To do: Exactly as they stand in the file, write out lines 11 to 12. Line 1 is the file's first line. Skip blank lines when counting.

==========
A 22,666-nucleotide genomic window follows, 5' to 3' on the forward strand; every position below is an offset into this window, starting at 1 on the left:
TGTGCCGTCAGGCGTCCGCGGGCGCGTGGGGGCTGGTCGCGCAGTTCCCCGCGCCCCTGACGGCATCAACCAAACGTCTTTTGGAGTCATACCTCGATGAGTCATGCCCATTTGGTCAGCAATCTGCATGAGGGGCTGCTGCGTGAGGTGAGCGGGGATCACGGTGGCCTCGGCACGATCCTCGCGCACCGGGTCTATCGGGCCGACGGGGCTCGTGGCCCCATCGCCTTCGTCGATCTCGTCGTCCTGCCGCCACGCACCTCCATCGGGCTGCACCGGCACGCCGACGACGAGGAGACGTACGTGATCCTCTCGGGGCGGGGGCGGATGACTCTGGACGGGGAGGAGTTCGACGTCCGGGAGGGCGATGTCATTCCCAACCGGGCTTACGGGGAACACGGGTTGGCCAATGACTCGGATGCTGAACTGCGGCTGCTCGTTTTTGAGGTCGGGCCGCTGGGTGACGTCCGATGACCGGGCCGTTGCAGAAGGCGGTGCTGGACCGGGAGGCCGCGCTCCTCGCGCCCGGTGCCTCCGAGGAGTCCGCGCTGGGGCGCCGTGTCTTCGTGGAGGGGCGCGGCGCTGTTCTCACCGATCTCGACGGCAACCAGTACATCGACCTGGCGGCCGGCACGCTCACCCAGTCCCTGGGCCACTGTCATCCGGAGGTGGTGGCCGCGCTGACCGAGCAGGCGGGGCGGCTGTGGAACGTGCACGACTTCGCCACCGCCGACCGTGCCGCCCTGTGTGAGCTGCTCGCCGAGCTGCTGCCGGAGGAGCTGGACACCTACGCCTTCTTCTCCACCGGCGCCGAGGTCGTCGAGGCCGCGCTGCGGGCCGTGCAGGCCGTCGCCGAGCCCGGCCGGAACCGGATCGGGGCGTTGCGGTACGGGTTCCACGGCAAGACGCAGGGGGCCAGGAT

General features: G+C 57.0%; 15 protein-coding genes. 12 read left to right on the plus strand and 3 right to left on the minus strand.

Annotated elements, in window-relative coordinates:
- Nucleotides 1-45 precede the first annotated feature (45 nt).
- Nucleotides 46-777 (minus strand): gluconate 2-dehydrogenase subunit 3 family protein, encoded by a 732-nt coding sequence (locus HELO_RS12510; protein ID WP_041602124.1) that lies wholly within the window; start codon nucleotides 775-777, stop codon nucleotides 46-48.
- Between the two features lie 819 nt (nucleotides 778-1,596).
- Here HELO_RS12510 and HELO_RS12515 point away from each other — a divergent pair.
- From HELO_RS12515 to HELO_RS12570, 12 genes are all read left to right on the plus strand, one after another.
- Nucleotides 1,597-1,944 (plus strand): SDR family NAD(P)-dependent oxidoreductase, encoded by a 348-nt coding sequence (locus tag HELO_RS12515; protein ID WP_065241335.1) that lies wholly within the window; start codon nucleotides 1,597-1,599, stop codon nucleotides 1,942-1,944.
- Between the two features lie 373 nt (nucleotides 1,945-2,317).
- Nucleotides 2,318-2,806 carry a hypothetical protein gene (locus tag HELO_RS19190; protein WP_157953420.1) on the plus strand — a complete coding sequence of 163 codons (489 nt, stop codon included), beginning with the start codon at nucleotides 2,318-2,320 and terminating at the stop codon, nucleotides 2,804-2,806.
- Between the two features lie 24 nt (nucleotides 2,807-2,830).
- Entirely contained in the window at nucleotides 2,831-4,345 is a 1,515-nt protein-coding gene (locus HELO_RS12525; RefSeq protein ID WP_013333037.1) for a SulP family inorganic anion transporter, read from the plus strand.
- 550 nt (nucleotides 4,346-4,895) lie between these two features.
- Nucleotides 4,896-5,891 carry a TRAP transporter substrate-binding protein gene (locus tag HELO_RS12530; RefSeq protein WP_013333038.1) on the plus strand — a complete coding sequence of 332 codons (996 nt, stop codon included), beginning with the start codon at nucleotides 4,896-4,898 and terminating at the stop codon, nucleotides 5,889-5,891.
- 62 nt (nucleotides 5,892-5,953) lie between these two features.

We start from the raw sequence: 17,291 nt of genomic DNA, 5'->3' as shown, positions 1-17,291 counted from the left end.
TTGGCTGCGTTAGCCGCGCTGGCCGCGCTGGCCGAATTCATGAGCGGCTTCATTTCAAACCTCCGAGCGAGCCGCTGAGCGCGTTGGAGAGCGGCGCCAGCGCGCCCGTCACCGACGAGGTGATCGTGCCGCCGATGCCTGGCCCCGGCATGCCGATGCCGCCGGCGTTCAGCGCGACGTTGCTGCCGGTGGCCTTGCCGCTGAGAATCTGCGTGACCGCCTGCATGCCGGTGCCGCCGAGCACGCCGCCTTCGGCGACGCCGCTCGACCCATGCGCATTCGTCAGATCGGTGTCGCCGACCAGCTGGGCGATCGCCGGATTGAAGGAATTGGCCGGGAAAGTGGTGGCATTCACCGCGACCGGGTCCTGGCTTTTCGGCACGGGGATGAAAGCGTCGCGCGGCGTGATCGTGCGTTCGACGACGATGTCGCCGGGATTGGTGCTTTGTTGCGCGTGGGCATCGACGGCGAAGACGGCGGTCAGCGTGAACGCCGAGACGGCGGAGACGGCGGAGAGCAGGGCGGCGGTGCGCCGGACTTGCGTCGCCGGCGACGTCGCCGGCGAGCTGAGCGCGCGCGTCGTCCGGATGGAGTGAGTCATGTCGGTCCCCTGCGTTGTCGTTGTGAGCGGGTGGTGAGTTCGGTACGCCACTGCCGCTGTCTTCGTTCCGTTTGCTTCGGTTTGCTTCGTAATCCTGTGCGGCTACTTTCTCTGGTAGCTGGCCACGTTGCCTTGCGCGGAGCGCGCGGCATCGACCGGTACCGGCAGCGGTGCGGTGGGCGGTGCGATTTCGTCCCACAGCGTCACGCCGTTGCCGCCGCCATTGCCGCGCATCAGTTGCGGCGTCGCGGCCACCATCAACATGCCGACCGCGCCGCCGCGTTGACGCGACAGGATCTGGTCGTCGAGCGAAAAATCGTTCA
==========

- Between the two features lie 373 nt (nucleotides 1,945-2,317).
- Nucleotides 2,318-2,806 carry a hypothetical protein gene (locus tag HELO_RS19190; protein WP_157953420.1) on the plus strand — a complete coding sequence of 163 codons (489 nt, stop codon included), beginning with the start codon at nucleotides 2,318-2,320 and terminating at the stop codon, nucleotides 2,804-2,806.